(Blackburn Rovers to Chelsea, £10m, 1999)
Sutton’s SAS partnership with Alan Shearer helped inspire Blackburn to Premiership glory in
1995, and Chelsea were hoping that he’d have the same impact in west London when they snapped him up for a cool £10m in the summer of  1999. However, he proved to be an unmitigated failure at Stamford Bridge. Sutton’s only goal in 28 appearances for the Blues came in a 5-0 drubbing of Manchester United, and, after being omitted from the 16-man squad for the FA Cup final against Aston Villa, he was shipped out to Celtic for a cut price £6m. Recently fired by Lincoln City following a 12-month stint as manager at Sincil Bank.


(Dynamo Kiev to Spurs, £11m, 2000)
It remains something of a mystery why the Ukrainian was such a catastrophic flop at White Hart Lane. After all, his partnership with Andrei  Shevchenko yielded bucket-loads of goals at
both international level and with Dynamo Kiev. Rebrov bagged only 10 goals in 60 games for Spurs and was frozen out by Lane legend Glenn Hoddle, subsequently returning to Dynamo via West Ham, where he’d managed a solitary goal in 27 games. He became embroiled in a race row two years ago when he warned new Spurs signing, Roman Pavlyuchenko: “I wouldn’t go for a walk on your own around White Hart Lane because a lot of dark-skinned people live there. Naturally the crime rate is higher than anywhere else and it’s not nice to be a robbery victim. So I suggest that Roman doesn’t walk but drives around that area.”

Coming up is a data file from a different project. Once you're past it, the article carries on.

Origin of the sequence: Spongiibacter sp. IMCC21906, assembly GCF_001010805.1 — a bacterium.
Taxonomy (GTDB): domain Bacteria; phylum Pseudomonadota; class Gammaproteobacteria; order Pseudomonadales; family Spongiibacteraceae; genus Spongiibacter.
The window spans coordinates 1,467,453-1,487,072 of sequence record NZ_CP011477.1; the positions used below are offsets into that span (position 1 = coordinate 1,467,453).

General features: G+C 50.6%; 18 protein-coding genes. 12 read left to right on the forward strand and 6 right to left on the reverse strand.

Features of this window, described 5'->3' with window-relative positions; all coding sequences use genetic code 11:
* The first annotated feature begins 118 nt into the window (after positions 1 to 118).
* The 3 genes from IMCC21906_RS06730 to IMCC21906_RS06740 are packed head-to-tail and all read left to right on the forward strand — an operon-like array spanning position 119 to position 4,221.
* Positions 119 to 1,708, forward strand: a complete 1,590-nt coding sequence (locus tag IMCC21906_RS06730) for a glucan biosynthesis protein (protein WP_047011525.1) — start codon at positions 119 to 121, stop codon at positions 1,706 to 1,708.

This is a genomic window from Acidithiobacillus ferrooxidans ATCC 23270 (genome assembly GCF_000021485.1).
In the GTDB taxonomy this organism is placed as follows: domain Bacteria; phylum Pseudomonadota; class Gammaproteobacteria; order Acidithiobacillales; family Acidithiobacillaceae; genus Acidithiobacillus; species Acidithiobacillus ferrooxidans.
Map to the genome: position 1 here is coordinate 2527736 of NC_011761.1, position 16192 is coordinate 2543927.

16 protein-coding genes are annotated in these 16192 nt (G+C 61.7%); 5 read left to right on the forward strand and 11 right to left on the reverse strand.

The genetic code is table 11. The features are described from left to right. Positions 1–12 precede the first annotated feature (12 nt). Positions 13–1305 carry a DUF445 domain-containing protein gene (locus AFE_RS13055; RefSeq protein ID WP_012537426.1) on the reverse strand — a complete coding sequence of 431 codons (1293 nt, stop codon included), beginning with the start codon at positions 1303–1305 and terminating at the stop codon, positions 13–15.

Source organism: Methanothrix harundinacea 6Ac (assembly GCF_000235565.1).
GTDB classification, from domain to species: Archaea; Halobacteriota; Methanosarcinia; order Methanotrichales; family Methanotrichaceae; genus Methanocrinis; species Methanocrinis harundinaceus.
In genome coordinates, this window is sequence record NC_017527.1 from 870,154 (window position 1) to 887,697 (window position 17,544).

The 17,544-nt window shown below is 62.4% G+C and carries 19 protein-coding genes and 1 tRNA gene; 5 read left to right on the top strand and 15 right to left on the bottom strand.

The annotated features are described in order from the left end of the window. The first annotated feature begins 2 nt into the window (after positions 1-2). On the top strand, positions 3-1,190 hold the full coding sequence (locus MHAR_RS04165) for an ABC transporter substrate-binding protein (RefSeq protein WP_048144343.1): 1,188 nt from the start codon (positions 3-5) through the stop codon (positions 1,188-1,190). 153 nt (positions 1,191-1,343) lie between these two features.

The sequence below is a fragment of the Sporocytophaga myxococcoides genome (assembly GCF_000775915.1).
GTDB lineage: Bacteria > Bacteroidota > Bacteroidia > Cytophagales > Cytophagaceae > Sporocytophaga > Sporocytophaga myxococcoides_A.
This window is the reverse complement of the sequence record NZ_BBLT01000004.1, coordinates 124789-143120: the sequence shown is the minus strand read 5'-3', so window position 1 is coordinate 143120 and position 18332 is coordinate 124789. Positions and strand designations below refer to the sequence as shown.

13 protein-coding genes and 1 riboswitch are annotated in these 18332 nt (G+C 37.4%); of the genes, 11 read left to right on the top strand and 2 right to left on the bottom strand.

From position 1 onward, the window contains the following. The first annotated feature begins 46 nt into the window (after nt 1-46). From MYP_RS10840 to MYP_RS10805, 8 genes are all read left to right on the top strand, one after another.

(Deportivo La Coruna to Newcastle, £10m, 2005)
Firstly, an honourable mention to Jean-Alain Boumsong, Stephane Guivarc’h and Marcelino, because over the years Newcastle have signed  some absolute shockers. However, surely none compare to the Spaniard who arrived at St James’ with a glowing reputation as a goalscorer extraordinaire. A disallowed goal on debut against Manchester United was a sign of things to come, however. In his next match against Fulham, Luque limped off with a hamstring injury, and he struggled to re-establish himself. Luque finally bagged his first Magpies goal in the Tyne-Wear derby in April 2006, but, a little over a year later, Sam Allardyce shipped him off to Ajax, where, surprise surprise, he struggled. Now at Malaga.


(AC Milan to Chelsea, £30m, 2006)
The most expensive player in the history of British football until Manchester City broke the bank to snare Robinho a couple of years ago, the Ukrainian hit-man made a promising start to his Blues career in August 2006, scoring on debut in the 2-1 defeat to Manchester
United in the Community Shield. However, Sheva’s lack of pace rendered him ill-equipped to penetrate Premier League defences, and he soon drifted out of Jose Mourinho’s starting XI. Over the next two seasons he managed just nine goals in 47 games, before returning to AC Milan on loan. That’s what you get when chairmen sign players…